The Church is sent out on a mission, to move forward, to go from here to there, and like those first disciples, the waves come, the wind blows against us, we get stuck, become comfortable and quite possibly we become unable to recognize that Jesus is with us in the midst of the storm. The winds and waves the church is up against today emerge from a culture fraught with spiritual indifference, social isolation, multiple distractions, and a sense of self-absorption. In the past few years, individuals have become more and more detached from God’s presence in their lives. Assemblies have become isolated from the community around them, they struggle to relate and thus, they fail to attract new folks to the fold. Distractions like internal strife, relational misunderstandings, non-mission related issues emerge, and associations fall into conflict and division.
These storms emerge in the life of human gatherings and we see evidence of these things even in the church. These storms are a deterrent to the mission of the church, the destination that is on the other side which includes: spiritual renewal, an active life of missions, teamwork/unity, and a focus on being the sacramental presence of God’s grace in the world. Sometimes we have to leave our comfort zones and face the storms around us. We have to come out of the boat, stand in the midst of the winds and waves and put our full trust in Our Lord. The grace in all this is that we are not called to be perfect; we are called to be faithful to our mission as the church. The Body of Christ is a gathering of the broken, the least, the lost, the lonely, the imperfect, and those struggling with life. Discipleship is not about being perfect and in today’s gospel and we have a great example of the blessedness of being the imperfect disciple.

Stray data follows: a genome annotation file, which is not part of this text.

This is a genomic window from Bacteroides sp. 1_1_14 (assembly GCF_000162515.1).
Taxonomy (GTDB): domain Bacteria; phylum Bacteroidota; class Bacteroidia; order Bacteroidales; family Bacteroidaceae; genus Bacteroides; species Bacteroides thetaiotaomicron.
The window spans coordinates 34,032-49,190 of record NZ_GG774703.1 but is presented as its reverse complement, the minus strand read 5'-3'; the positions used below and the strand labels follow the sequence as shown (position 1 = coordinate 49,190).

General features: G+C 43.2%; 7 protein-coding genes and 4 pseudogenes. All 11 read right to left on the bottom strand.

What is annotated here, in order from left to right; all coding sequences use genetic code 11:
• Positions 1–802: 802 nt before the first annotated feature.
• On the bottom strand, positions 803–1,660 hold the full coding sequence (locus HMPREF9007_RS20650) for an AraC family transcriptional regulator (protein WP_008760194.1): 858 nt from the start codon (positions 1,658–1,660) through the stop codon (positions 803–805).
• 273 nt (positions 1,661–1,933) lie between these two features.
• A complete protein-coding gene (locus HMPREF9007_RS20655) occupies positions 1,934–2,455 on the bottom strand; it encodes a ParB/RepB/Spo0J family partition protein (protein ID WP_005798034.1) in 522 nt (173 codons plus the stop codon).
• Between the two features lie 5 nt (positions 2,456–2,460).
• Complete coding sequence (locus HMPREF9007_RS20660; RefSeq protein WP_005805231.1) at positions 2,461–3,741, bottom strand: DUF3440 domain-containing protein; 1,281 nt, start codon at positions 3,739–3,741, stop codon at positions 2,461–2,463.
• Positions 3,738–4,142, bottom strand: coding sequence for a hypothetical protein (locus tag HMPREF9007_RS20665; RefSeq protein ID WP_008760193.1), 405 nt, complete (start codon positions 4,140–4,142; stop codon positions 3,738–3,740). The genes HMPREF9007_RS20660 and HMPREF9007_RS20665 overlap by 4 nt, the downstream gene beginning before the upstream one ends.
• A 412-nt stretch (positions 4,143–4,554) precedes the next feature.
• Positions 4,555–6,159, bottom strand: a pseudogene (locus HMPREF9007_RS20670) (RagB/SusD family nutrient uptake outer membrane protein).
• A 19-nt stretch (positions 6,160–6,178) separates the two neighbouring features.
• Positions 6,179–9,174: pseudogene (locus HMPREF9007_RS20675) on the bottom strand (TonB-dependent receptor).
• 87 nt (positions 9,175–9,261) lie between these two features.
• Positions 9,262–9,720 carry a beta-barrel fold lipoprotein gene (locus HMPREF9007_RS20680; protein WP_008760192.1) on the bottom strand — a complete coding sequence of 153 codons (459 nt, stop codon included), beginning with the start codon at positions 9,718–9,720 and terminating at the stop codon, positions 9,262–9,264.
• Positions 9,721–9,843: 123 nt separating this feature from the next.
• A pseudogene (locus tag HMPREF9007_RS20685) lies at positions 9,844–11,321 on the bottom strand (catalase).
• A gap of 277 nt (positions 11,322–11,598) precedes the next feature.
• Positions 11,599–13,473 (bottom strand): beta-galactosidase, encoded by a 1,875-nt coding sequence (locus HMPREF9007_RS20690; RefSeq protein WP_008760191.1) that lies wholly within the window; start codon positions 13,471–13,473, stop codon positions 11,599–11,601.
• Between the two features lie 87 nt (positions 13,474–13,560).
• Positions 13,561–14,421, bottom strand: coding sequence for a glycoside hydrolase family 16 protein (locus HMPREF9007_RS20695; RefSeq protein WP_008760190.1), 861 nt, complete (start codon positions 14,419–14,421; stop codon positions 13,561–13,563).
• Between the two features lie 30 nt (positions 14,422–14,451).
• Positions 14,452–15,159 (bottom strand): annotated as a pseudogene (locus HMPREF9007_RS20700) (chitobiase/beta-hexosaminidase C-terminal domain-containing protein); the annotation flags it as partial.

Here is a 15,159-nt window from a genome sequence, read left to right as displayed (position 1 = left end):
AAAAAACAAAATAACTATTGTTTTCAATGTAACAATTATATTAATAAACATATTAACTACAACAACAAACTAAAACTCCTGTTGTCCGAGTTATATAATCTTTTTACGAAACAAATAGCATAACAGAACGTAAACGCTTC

The Apostle Peter is a beacon of hope for us imperfect Christians. Peter, the “Rock,” really struggled with his faith. He tried very hard but he did not get it right all the time, he made some terrible mistakes too. Peter even denied our Lord not once, but three times. Despite all that, Jesus saw in the “Rock” a potential that Peter himself could not recognize. Jesus knew that deep down; Peter had a craving in his heart to do what Jesus did. Peter wanted to follow Jesus’ lead. Peter wanted to be a beacon of hope for others; he wanted to participate in God’s reconciliatory grace. Peter’s struggles with his own walk with Jesus should give us hope, that we too can be faithful disciples.